Green cards for abused immigrants in jeopardy

The news: In May, the U.S. Senate and House of Representatives approved conflicting versions of a reauthorization of the Violence Against Women Act, leaving the final status of the law in question.

Behind the news: The protections called into doubt by the stalemate have given legal status and rights to nearly 120,000 foreign-born victims of domestic abuse, sexual assault and similar crimes since 2000.

The Violence Against Women Act has allowed 67,053 abused men, women and children to file their own petitions and attain green cards since 2000—without involving the U.S. citizens and legal permanent residents who abused them. Another 49,558 victims of criminal activities such as domestic violence have received temporary immigration benefits since 2009 by receiving what is known as a “U visa.”

The law authorizing these protections expired in September, but Congress approved funding for the programs for 2012, leaving self- petitioning uninterrupted.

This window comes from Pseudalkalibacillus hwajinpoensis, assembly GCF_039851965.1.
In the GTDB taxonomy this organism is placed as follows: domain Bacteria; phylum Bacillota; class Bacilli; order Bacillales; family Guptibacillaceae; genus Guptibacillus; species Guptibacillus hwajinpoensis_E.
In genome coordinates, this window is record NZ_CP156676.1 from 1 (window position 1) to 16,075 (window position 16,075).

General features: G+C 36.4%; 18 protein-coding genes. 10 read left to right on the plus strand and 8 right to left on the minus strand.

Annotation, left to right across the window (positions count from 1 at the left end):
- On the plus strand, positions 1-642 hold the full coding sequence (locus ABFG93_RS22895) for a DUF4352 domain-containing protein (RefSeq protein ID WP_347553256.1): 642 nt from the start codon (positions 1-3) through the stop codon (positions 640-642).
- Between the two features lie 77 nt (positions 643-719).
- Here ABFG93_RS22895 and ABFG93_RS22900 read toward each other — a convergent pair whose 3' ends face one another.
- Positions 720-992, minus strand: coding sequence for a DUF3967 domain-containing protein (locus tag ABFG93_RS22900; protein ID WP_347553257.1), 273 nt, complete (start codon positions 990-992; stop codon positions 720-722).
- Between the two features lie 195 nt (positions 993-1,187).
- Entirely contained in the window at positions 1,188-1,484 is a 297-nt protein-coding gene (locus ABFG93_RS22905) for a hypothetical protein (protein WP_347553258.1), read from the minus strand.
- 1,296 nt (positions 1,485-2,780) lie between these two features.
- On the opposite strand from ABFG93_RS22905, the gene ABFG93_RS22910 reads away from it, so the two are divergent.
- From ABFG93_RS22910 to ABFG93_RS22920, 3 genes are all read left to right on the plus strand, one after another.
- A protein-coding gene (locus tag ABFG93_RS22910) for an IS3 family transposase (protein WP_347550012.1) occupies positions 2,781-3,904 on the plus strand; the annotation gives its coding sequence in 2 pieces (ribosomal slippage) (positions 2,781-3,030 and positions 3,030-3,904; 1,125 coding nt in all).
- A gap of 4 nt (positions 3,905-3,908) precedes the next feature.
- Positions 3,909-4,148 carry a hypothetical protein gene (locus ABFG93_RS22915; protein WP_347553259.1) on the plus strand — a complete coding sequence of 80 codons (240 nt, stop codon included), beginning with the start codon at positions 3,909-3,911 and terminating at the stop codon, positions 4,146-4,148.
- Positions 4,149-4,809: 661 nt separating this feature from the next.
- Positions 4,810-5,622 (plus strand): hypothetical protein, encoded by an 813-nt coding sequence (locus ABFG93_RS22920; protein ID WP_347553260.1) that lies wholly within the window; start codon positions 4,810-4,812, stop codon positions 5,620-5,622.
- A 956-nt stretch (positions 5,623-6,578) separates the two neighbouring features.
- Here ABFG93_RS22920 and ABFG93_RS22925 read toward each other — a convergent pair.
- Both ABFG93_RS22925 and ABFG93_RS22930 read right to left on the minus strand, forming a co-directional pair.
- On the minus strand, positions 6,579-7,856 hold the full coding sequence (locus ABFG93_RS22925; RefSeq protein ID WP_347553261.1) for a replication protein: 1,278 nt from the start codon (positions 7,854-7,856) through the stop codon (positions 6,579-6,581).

Confidentiality has always been the primary concern of women self-petitioning for permanent residency, said Maria Pesqueira, executive director of Mujeres Latinas en Acción, a Chicago-based agency that provides services to Latina women. The abusive spouse finding out that his wife is seeking help can endanger her safety, and fear of discovery may discourage her from applying for her immigration status.

“Victims of abuse and sexual assault, even if they’re undocumented, are victims of a crime,” Pesqueira said. “We shouldn’t stop them from coming forward.”

The House’s concerns of fraud are built around the fact that the need for privacy limits the thoroughness with which immigration officials can investigate the applications. But immigration services have denied a third of the applications since 2011.

“When people apply for this they go through vigorous review,” said Mony Ruiz-Velasco, the director of legal services at the National Immigrant Justice Center.

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